What do Joeys & the Akha People of Thailand have in common?

We are working with these beautiful people to create a custom 2-pocket Joey made from handwoven silk and natural cotton.  Look for our new product launch this summer complete with wholesale pricing to approved buyers!!  In the meantime, I’d like to introduce you to our new friends . . .

Akha History and Culture 

The Akha hilltribe people have immigrated from Burma and China over the last 100 years to the country of Thailand. They also reside in Laos and some in Vietnam. They have come seeking freedom from the conditions in Burma and China. Perhaps originally from Tibet, they are a gentle people who live off the land. They have survived by hunting, gathering, and “slash and burn” agriculture. Today, an Akha traveling to Bangkok some 500 miles from Chiang Rai to work for six months is not unusual. If an Akha person can get a Thai citizenship card, it is considered to be a great achievement within the Akha village community.



Growing rice on hillsides is still practiced throughout Thailand, but much has changed as the Akha have moved to a cash economy. Today the Akha make a living by growing cash crops such as cabbage, corn, rice, soybean, coffee, and tomatoes. It was about thirty years ago in Thailand that the growing of opium was a great problem, but through the efforts of many people including Thai government program officials and agricultural experts, opium has been replaced with other crops since then. Today, the Akha can make much more money by (for example) growing coffee instead of opium. However, addiction to opium and other drugs is still a problem in Thailand as these illegal substances are still coming in from Burma and Laos.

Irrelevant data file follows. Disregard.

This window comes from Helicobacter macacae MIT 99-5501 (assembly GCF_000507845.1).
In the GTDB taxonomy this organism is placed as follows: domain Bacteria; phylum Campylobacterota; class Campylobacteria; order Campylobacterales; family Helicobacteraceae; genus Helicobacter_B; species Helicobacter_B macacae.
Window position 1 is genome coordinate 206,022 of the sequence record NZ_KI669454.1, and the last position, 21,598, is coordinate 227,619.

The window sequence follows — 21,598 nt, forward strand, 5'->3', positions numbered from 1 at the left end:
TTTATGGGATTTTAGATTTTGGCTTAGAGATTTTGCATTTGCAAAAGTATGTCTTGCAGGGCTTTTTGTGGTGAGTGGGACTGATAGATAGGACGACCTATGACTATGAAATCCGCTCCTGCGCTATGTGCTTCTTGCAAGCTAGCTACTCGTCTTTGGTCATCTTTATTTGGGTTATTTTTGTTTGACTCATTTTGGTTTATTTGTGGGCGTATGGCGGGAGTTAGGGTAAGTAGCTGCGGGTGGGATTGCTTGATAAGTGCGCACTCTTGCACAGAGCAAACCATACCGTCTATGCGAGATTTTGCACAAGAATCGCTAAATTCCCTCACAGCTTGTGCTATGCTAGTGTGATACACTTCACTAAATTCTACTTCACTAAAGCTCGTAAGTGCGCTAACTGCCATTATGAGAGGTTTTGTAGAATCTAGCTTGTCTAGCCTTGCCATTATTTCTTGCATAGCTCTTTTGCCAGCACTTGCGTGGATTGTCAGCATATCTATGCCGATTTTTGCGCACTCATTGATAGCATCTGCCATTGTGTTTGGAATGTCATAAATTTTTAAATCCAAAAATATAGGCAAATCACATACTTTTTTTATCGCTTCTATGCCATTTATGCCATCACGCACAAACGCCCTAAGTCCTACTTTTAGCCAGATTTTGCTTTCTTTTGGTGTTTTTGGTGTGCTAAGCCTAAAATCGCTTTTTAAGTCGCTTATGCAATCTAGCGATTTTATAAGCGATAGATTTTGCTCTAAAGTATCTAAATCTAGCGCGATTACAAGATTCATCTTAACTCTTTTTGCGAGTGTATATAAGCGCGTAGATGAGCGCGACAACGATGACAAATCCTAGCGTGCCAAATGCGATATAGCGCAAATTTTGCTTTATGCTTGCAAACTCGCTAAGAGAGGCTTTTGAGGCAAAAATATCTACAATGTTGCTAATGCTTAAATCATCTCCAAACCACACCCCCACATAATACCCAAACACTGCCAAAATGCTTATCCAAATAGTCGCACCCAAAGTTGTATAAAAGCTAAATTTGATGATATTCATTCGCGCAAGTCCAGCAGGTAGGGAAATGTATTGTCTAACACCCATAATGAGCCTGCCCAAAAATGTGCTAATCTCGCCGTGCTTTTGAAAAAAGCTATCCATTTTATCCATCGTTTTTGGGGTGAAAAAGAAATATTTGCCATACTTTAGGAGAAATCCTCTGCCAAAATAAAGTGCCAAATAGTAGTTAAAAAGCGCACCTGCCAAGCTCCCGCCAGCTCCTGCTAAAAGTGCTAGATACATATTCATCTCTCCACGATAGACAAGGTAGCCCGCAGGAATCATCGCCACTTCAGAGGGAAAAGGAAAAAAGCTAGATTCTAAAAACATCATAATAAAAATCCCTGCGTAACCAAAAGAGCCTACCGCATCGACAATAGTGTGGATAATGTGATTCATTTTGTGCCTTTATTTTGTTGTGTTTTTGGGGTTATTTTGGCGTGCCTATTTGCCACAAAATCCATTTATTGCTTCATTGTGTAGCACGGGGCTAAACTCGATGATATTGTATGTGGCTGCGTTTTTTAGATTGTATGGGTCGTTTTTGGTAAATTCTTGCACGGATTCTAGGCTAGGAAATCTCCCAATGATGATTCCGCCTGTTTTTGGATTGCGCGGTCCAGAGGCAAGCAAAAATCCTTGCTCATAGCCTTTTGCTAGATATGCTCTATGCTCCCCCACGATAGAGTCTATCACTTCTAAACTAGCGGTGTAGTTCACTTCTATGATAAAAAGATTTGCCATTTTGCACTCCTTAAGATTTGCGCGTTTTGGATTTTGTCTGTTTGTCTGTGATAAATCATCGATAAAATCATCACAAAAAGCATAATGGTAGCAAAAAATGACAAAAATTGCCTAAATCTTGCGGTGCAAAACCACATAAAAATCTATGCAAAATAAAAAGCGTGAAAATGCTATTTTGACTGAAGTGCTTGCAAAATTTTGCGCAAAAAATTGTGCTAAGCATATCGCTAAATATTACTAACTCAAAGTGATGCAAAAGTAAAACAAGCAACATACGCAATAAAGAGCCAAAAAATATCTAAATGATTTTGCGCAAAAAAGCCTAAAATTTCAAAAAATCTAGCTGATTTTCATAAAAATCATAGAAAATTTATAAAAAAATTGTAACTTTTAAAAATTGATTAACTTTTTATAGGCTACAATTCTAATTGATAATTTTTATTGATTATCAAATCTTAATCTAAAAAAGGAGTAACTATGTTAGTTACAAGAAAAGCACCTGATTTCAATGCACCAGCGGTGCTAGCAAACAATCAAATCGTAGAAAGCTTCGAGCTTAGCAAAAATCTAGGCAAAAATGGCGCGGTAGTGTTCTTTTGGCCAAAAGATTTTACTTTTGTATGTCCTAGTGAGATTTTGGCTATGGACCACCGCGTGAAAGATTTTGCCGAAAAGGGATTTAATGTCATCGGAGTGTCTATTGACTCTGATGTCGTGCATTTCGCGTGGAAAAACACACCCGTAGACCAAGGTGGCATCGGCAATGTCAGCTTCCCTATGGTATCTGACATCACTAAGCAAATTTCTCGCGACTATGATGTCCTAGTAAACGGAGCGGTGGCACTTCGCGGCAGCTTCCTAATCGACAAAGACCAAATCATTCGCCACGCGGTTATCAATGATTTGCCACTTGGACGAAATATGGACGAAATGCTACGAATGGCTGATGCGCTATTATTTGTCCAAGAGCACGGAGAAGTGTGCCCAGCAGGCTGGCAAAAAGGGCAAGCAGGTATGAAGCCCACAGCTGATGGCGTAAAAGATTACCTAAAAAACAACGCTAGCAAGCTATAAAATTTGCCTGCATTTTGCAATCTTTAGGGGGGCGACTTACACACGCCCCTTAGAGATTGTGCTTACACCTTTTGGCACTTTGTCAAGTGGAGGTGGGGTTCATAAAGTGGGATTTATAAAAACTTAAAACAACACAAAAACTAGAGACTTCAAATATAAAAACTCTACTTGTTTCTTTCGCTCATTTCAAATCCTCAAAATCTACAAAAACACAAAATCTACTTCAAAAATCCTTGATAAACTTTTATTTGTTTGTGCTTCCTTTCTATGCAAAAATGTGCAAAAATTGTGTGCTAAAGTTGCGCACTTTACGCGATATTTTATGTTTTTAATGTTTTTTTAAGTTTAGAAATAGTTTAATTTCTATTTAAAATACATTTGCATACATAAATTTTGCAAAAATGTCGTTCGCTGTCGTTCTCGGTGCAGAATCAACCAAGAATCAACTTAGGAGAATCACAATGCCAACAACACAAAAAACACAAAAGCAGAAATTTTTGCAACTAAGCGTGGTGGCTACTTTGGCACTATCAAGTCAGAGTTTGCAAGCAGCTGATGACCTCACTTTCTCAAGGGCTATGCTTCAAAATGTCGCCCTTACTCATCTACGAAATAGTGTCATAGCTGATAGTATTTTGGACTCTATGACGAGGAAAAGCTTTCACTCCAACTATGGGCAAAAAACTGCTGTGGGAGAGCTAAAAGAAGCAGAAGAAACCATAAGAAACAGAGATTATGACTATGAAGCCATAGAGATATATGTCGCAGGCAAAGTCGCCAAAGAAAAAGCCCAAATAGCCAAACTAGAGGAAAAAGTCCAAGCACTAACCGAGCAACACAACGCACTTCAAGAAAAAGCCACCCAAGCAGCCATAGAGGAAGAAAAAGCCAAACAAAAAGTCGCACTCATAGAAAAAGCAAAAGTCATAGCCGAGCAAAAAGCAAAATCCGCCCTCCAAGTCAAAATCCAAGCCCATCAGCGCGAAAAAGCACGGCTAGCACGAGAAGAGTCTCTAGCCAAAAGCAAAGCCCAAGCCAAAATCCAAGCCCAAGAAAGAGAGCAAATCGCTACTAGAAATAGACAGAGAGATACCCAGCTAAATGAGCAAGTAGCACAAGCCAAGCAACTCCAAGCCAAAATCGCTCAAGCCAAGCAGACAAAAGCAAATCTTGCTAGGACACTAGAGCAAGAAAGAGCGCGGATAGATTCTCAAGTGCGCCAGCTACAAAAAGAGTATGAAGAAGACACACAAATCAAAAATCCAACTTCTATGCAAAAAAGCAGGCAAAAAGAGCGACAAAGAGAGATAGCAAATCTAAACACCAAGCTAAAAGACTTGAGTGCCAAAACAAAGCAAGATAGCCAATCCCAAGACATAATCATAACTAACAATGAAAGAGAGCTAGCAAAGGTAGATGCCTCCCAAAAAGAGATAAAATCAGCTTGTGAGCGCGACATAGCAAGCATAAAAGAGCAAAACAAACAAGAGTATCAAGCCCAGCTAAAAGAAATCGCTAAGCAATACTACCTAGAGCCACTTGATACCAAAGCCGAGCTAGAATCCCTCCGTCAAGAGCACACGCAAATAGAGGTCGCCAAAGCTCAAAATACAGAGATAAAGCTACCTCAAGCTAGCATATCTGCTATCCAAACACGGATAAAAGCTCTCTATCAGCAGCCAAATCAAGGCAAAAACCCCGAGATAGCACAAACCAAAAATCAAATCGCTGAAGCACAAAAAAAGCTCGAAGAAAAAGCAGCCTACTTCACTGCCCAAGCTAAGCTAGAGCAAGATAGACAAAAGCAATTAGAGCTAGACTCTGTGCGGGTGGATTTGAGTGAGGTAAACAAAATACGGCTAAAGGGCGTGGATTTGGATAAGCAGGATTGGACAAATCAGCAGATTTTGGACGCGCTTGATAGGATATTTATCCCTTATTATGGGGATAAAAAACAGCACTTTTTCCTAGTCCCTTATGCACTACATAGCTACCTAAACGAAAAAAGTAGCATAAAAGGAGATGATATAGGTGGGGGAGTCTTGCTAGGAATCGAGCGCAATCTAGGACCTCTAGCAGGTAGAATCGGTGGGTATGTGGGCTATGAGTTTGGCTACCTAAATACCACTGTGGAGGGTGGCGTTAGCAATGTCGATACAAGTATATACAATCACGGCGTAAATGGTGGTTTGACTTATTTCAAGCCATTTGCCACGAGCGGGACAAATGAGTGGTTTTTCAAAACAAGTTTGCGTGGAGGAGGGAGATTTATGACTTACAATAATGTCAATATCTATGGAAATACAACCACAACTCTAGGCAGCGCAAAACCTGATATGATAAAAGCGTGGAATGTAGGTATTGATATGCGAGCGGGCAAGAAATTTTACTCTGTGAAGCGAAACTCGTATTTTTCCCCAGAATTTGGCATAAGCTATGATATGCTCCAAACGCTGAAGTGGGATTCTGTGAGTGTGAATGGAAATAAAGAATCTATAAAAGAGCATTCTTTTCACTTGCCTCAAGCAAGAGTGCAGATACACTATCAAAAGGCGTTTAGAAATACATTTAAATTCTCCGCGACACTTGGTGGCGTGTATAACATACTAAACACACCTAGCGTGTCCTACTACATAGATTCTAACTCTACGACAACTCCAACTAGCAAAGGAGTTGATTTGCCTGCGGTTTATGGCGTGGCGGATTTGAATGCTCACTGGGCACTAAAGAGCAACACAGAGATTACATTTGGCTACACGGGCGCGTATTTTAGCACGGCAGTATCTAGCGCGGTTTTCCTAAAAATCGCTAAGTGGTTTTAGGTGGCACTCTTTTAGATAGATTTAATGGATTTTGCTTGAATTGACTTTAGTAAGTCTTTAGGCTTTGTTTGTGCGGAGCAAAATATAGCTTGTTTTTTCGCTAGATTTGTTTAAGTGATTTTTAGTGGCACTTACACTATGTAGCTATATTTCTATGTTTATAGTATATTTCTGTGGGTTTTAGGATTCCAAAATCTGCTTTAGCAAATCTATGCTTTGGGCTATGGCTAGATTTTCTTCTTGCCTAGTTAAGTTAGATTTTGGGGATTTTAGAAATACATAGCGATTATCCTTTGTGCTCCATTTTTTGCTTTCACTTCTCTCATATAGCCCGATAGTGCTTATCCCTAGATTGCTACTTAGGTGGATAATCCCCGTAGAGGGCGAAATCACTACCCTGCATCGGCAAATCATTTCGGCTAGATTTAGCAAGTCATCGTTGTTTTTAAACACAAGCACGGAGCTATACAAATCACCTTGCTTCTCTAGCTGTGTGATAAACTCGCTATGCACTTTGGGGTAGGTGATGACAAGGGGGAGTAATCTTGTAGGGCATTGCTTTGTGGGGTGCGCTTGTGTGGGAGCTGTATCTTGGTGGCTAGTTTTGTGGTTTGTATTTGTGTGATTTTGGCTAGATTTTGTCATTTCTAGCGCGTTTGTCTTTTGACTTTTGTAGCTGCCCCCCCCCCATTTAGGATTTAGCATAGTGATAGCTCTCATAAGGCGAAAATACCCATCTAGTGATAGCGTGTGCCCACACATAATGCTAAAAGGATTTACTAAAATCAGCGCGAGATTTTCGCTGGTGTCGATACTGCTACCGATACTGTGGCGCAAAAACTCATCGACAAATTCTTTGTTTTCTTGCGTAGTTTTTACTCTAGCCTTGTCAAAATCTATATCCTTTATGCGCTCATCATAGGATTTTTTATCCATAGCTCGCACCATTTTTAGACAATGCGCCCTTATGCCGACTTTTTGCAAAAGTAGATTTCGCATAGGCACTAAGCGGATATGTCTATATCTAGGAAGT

Akha hilltribe people like to live higher up on mountains sides around 3000 feet, but many Akha villages have moved to the lowlands for convenience. Today, there are about 75,000 Akha hilltribe people living in Thailand.



There are three major styles of Akha dress. An Akha woman’s special costume consists of a headdress, a jacket, short skirt, beaded sashes, and leggings. An Akha man’s special outfit usually includes an ornate jacket and dark pants. In Thailand, there are three major styles of Akha dress — U Lo, Loi Mi, and Pa Mi. More recently, more of the Akha are adopting the global “western style” of a T-shirt and bluejeans. In most Akha villages, Akha people are dressing in this western style now except for special occasions. However, many of the older Akha women still wear their headdress daily. Akha men who don’t dress in western style wear a “longi” that’s common in Burma.

The Village Gate

Some Akha mountain villages have a special “village gate” that is thought can protect the village from bad spirits. Inside the gate is the “safe spiritual realm” of the village, where outside the gate is the realm of spirits who are thought capable of doing harm to an Akha person. It is used mainly at special times of the year such as the New Year festival. Today, most Christian Akha villages do not have a village gate.


The Akha religion involves nine ancestral offerings. The Akha uphold their ancestors because it is believed that they can give blessings on those still alive. Also, mixed in with the ancestral Akha ceremonies are evil-spirit beliefs. Making offerings for protection from the evil spirits is still a practice among non-Christian Akha. One belief is that divinity spirits who created this world control all sickness and bad things that may happen, so often sacrifices must be made to “keep the spirits happy”. If there’s an accident, tragedy, or death in the village, an explanation must be found by the Akha villagers. Usually, the village “shaman” (who could be the village “headman”) is consulted, and a reason is sought from the shaman as to why the bad event has happened.

Information on the Akha People was provided courtesy of our friends at Izaara Arts ~



About MagneticPursenality

Founder and designer of the Joey, the original handsfree pouch. Tired of being stuck carrying a purse? We have a beautiful solution! All Joeys are handcrafted by fair trade artisans using natural and recycled materials. Help us support fair trade and protect the environment with handmade bags and green gifts. Buy fair trade . . . it's the only fair thing to do.
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